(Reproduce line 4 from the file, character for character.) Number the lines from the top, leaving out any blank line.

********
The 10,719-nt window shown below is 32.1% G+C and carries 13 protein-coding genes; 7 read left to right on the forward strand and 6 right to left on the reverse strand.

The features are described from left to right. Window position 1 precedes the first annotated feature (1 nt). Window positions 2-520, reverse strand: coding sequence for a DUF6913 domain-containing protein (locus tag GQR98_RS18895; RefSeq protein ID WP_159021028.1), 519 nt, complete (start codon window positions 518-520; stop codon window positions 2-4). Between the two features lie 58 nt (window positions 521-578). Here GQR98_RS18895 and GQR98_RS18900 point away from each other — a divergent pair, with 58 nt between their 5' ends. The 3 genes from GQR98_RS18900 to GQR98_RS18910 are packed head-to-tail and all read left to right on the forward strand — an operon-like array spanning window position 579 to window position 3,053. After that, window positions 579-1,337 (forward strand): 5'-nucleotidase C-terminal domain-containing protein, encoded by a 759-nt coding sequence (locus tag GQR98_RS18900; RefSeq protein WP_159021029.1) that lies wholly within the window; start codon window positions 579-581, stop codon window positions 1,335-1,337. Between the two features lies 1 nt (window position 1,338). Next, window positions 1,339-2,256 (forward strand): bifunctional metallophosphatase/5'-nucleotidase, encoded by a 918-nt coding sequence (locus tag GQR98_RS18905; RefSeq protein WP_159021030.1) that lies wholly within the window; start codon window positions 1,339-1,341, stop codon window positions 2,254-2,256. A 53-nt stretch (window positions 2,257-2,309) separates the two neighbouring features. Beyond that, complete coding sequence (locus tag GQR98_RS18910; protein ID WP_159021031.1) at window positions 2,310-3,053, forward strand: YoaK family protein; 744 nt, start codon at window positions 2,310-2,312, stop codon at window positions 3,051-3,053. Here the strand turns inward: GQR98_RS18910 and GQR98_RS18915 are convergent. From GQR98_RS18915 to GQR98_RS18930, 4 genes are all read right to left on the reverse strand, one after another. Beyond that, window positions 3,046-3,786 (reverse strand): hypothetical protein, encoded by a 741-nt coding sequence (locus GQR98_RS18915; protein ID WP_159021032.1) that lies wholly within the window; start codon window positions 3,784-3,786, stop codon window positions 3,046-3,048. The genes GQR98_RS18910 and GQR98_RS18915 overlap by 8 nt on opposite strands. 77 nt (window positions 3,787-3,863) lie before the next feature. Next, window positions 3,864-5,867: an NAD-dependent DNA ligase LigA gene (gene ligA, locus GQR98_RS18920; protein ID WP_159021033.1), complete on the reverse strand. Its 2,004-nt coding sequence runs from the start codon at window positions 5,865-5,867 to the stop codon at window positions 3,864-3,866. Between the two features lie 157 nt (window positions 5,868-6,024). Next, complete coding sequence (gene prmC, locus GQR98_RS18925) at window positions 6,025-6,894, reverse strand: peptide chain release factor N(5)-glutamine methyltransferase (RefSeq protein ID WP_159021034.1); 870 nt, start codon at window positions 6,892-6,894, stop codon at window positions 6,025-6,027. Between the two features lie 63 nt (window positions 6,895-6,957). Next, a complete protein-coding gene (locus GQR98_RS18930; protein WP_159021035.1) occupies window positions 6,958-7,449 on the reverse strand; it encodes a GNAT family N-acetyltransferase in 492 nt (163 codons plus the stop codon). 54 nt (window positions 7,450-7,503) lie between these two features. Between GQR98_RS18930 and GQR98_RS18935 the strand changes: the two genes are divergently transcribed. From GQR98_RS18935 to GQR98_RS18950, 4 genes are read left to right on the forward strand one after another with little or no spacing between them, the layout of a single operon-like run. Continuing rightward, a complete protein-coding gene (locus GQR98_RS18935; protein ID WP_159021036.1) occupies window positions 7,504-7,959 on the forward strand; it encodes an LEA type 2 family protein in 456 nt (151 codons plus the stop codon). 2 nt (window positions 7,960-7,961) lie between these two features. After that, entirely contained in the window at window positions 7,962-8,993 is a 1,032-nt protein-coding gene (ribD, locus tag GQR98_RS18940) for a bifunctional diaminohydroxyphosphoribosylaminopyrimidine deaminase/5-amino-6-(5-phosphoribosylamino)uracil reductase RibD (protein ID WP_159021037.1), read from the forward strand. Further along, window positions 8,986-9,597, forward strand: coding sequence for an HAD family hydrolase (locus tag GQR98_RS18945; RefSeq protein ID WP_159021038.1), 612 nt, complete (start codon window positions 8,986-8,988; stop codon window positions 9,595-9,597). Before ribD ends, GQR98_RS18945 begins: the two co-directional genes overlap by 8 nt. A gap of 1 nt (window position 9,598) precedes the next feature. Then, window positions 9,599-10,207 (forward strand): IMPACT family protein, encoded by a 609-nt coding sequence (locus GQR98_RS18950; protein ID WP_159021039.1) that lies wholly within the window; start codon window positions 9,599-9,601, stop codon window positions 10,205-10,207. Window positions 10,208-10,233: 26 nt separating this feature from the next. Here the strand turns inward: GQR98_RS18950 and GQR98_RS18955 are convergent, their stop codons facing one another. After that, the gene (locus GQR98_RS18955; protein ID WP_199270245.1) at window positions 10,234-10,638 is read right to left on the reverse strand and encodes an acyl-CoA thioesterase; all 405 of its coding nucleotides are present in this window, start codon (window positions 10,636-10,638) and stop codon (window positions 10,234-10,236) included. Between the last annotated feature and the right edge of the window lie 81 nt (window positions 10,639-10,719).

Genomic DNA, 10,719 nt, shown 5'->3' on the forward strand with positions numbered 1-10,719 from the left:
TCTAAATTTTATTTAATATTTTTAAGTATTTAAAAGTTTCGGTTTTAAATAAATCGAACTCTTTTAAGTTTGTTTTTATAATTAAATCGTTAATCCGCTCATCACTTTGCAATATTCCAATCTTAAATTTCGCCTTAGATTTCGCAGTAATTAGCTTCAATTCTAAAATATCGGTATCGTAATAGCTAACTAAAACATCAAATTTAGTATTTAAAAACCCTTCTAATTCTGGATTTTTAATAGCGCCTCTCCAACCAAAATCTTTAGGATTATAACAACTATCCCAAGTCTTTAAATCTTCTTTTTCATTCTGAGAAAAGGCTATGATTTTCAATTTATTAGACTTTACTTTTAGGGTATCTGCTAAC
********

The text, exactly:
TCTAAATTTTATTTAATATTTTTAAGTATTTAAAAGTTTCGGTTTTAAATAAATCGAACTCTTTTAAGTTTGTTTTTATAATTAAATCGTTAATCCGCTCATCACTTTGCAATATTCCAATCTTAAATTTCGCCTTAGATTTCGCAGTAATTAGCTTCAATTCTAAAATATCGGTATCGTAATAGCTAACTAAAACATCAAATTTAGTATTTAAAAACCCTTCTAATTCTGGATTTTTAATAGCGCCTCTCCAACCAAAATCTTTAGGATTATAACAACTATCCCAAGTCTTTAAATCTTCTTTTTCATTCTGAGAAAAGGCTATGATTTTCAATTTATTAGACTTTACTTTTAGGGTATCTGCTAAC